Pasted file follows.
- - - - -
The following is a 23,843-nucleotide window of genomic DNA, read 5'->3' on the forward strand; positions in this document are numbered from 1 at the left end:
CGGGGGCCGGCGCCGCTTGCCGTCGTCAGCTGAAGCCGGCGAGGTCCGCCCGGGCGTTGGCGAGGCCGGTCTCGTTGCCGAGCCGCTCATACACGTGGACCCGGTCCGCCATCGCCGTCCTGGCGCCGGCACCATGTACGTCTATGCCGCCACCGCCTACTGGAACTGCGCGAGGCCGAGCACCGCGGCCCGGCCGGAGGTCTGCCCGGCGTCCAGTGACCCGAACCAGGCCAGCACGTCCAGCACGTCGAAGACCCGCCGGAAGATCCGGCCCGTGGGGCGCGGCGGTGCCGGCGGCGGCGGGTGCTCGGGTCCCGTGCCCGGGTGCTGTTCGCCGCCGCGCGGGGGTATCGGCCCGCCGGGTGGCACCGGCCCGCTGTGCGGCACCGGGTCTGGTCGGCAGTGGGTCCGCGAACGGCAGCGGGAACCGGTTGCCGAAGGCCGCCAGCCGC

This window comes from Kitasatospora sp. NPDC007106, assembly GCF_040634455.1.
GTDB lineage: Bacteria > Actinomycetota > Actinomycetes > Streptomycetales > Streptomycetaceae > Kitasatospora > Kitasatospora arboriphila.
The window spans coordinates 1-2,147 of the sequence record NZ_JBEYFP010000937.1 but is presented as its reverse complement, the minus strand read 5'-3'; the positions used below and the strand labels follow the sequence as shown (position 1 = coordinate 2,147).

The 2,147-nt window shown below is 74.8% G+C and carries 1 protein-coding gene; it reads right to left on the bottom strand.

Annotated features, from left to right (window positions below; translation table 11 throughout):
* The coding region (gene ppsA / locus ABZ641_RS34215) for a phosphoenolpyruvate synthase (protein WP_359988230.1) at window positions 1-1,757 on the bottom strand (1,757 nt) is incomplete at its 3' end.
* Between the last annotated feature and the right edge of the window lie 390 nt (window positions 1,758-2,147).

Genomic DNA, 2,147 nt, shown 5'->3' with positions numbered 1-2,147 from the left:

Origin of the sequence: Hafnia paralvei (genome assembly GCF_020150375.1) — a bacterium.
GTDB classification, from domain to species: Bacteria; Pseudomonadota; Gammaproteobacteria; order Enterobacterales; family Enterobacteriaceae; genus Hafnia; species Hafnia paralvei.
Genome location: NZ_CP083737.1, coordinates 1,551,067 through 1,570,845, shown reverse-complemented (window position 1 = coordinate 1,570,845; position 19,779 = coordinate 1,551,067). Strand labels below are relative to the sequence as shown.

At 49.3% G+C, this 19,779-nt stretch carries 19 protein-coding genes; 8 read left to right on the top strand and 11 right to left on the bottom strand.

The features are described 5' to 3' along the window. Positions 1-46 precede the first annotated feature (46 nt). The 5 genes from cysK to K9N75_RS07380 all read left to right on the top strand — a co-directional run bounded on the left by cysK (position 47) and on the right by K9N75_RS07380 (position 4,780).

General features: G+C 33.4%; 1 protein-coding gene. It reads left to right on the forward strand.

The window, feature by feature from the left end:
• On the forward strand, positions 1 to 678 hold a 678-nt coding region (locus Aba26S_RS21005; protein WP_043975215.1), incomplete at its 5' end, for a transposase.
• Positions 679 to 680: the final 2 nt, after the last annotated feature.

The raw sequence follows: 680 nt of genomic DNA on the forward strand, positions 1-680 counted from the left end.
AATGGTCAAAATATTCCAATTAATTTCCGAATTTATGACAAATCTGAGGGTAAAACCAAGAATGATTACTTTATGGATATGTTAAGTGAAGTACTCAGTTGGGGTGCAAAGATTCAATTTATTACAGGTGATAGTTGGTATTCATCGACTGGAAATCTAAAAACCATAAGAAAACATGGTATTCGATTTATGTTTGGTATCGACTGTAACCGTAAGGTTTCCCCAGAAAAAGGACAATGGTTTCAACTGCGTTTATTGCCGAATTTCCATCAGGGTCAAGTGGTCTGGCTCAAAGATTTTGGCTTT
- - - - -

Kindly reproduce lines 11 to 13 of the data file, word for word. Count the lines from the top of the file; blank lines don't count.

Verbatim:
Origin of the sequence: Hafnia paralvei (genome assembly GCF_020150375.1) — a bacterium.
GTDB classification, from domain to species: Bacteria; Pseudomonadota; Gammaproteobacteria; order Enterobacterales; family Enterobacteriaceae; genus Hafnia; species Hafnia paralvei.
Genome location: NZ_CP083737.1, coordinates 1,551,067 through 1,570,845, shown reverse-complemented (window position 1 = coordinate 1,570,845; position 19,779 = coordinate 1,551,067). Strand labels below are relative to the sequence as shown.